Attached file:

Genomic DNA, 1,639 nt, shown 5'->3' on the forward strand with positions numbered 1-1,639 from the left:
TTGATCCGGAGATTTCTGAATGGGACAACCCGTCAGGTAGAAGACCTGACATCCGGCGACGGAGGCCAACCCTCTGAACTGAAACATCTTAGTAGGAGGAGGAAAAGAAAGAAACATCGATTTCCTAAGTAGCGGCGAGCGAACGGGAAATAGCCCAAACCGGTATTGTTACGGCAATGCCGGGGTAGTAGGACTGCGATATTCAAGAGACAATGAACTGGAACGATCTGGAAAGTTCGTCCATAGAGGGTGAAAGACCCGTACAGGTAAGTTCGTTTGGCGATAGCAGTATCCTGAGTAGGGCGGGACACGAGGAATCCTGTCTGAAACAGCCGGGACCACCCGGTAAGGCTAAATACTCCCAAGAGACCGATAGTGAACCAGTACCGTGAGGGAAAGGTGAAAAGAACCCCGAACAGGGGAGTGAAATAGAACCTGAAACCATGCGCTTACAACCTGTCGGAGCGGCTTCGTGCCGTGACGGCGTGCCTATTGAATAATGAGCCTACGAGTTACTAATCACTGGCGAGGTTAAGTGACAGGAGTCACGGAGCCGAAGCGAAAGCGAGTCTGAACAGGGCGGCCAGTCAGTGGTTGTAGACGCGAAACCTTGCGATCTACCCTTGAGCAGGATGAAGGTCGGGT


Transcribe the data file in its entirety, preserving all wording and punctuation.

Genomic DNA, 1,639 nt, shown 5'->3' on the forward strand with positions numbered 1-1,639 from the left:
TTGATCCGGAGATTTCTGAATGGGACAACCCGTCAGGTAGAAGACCTGACATCCGGCGACGGAGGCCAACCCTCTGAACTGAAACATCTTAGTAGGAGGAGGAAAAGAAAGAAACATCGATTTCCTAAGTAGCGGCGAGCGAACGGGAAATAGCCCAAACCGGTATTGTTACGGCAATGCCGGGGTAGTAGGACTGCGATATTCAAGAGACAATGAACTGGAACGATCTGGAAAGTTCGTCCATAGAGGGTGAAAGACCCGTACAGGTAAGTTCGTTTGGCGATAGCAGTATCCTGAGTAGGGCGGGACACGAGGAATCCTGTCTGAAACAGCCGGGACCACCCGGTAAGGCTAAATACTCCCAAGAGACCGATAGTGAACCAGTACCGTGAGGGAAAGGTGAAAAGAACCCCGAACAGGGGAGTGAAATAGAACCTGAAACCATGCGCTTACAACCTGTCGGAGCGGCTTCGTGCCGTGACGGCGTGCCTATTGAATAATGAGCCTACGAGTTACTAATCACTGGCGAGGTTAAGTGACAGGAGTCACGGAGCCGAAGCGAAAGCGAGTCTGAACAGGGCGGCCAGTCAGTGGTTGTAGACGCGAAACCTTGCGATCTACCCTTGAGCAGGATGAAGGTCGGGT